Cycling and bicycle discussion forums. 
   Click here to join our community Log in to access your Control Panel  


Go Back   > >

General Cycling Discussion Have a cycling related question or comment that doesn't fit in one of the other specialty forums? Drop on in and post in here! When possible, please select the forum above that most fits your post!

User Tag List

Reply
 
Thread Tools Search this Thread
Old 08-24-12, 02:52 AM   #1
patp
Newbie
Thread Starter
 
Join Date: Aug 2012
Bikes:
Posts: 1
Mentioned: 0 Post(s)
Tagged: 0 Thread(s)
Quoted: 0 Post(s)
lower back pain... what kind of bike/posture is best?

Hi,

I have long standing lower back pain due to a disc herniation. Currently revisiting physio to improve core stability and aiming to avoid surgery. I want to start daily cycling to stay fit, and I want to make sure I get the right king of bike. My impression is that an upright posture would be best, but I can't find any professional advice about it. does anyone know of resources or services that could help me get this right?
patp is offline   Reply With Quote
Old 08-24-12, 06:21 AM   #2
xenologer
Senior Member
 
Join Date: Aug 2008
Bikes:
Posts: 2,052
Mentioned: 0 Post(s)
Tagged: 0 Thread(s)
Quoted: 0 Post(s)
Quote:
Originally Posted by patp View Post
Hi,

I have long standing lower back pain due to a disc herniation. Currently revisiting physio to improve core stability and aiming to avoid surgery. I want to start daily cycling to stay fit, and I want to make sure I get the right king of bike. My impression is that an upright posture would be best, but I can't find any professional advice about it. does anyone know of resources or services that could help me get this right?
sitting bolt upright on a 'comfort bike' will do very little to improve core strength
additionally this posture will send all shock forces from the road straight up your spine
leaning forward with arms taking up more of your weight is better
xenologer is offline   Reply With Quote
Old 08-24-12, 08:00 AM   #3
Looigi
Senior Member
 
Looigi's Avatar
 
Join Date: Dec 2010
Bikes:
Posts: 8,942
Mentioned: 0 Post(s)
Tagged: 0 Thread(s)
Quoted: 0 Post(s)
A lot depends on the individual; physiology, spinal issues, fitness and conditioning. It takes a fair amount of riding for your body to fully adapt to it. The thing is to progress gradually and incrementally so as not to injure yourself. That said, for me, lower is better. My bars are 10cm below the height of my saddle. My wife found lower was better too. We're both ~60 and in pretty good shape. When I see people sitting upright on bikes, it gives me the willies.
Looigi is offline   Reply With Quote
Old 08-24-12, 08:14 AM   #4
RonH
Life is good
 
RonH's Avatar
 
Join Date: Jan 2001
Location: Not far from the Withlacoochee Trail. 🚴🏻
Bikes: My beloved 2001 Litespeed Tuscany and my 2014 Cannondale SuperSix EVO Hi-Mod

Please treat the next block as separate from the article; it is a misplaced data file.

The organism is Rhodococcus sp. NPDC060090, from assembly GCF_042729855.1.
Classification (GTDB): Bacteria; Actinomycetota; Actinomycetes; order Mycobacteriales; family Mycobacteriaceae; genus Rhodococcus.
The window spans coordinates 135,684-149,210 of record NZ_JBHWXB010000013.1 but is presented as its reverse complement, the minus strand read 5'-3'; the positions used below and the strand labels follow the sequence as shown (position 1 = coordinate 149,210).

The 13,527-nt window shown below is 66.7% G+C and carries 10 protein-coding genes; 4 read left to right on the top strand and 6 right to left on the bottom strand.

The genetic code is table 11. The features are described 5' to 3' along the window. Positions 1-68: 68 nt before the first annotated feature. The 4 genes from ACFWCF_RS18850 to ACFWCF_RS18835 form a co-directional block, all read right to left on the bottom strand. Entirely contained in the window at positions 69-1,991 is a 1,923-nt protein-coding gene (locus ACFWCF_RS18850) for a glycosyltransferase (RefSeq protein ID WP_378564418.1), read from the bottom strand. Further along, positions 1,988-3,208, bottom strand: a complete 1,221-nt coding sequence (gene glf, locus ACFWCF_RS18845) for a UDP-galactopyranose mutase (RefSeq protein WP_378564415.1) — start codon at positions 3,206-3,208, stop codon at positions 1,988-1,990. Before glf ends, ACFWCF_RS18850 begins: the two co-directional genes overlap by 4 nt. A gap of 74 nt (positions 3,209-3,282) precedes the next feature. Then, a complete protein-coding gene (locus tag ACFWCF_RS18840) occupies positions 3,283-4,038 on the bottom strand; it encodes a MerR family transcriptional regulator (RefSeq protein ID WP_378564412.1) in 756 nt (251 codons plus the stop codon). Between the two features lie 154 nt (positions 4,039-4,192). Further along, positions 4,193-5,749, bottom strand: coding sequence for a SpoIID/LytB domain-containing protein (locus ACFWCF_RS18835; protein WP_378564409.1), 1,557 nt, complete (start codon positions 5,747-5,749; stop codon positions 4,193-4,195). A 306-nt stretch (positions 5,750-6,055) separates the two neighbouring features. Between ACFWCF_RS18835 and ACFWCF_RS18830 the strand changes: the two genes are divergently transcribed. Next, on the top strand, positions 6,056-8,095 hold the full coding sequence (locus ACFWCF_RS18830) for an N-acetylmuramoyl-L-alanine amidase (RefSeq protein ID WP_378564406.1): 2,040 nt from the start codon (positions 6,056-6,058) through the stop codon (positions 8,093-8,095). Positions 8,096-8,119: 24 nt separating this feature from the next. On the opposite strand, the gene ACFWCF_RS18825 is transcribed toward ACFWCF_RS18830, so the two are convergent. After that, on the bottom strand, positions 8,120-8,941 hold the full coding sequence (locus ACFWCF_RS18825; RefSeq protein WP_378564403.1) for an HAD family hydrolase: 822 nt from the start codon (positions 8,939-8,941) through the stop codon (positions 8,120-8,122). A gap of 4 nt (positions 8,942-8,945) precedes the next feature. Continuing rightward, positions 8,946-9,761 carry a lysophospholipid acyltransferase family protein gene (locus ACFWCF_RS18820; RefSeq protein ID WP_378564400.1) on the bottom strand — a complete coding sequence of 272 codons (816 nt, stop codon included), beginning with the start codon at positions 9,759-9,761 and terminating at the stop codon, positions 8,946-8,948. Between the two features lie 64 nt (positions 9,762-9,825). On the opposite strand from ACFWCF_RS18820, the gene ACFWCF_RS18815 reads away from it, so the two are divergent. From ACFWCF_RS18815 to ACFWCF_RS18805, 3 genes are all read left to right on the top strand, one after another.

Posts: 16,103
Mentioned: 1 Post(s)
Tagged: 0 Thread(s)
Quoted: 37 Post(s)
Quote:
Originally Posted by xenologer View Post
sitting bolt upright on a 'comfort bike' will do very little to improve core strength
additionally this posture will send all shock forces from the road straight up your spine
leaning forward with arms taking up more of your weight is better
+! on core strength.
Add exercises to strengthen your core and your back problems may go away.
__________________


The LORD is merciful and gracious, slow to anger, and plenteous in mercy. - Psalm 103:8
RonH is offline   Reply With Quote
Old 08-24-12, 08:27 AM   #5
Phil_gretz
Bike Commuter in training
 
Phil_gretz's Avatar
 
Join Date: Aug 2009
Location: Alexandria, VA
Bikes: '88 Fuji Saratoga, '12 Jamis Sputnik, '13 Motobecane Fantom29 HT, '16 Motobecane Turino Pro Disc, '16 Motobecane Gran Premio Elite
Posts: 3,774
Mentioned: 0 Post(s)
Tagged: 0 Thread(s)
Quoted: 33 Post(s)
I had L4/L5 fusion in July of 2008. This type of question doesn't lend itself to internet discussions. Have you gone over your MRIs and X-rays with your exercise physiologist or your [potiental] surgeon and therapist together? You need exercises that are correctly matched to your particular weakness.

My surgeon (at the time) didn't encourage me to ride my somewhat upright mountain bike as much. Now many years later, I don't have any restrictions. But I wouldn't begin running distances for fitness. Like the others, post-surgery, I've found that the stretched out road bike position is most comfortable.

Work with people who know your medical/structural details, are active in your current therapies, and also know something about orthopedics and strenuous exercise. That's where your most informed decisions will be made...

Phil
Phil_gretz is offline   Reply With Quote
Reply


Thread Tools Search this Thread
Search this Thread:

Advanced Search

Posting Rules
You may not post new threads
You may not post replies
You may not post attachments
You may not edit your posts

BB code is On
Smilies are On
[IMG] code is On
HTML code is Off



All times are GMT -6. The time now is 06:56 AM.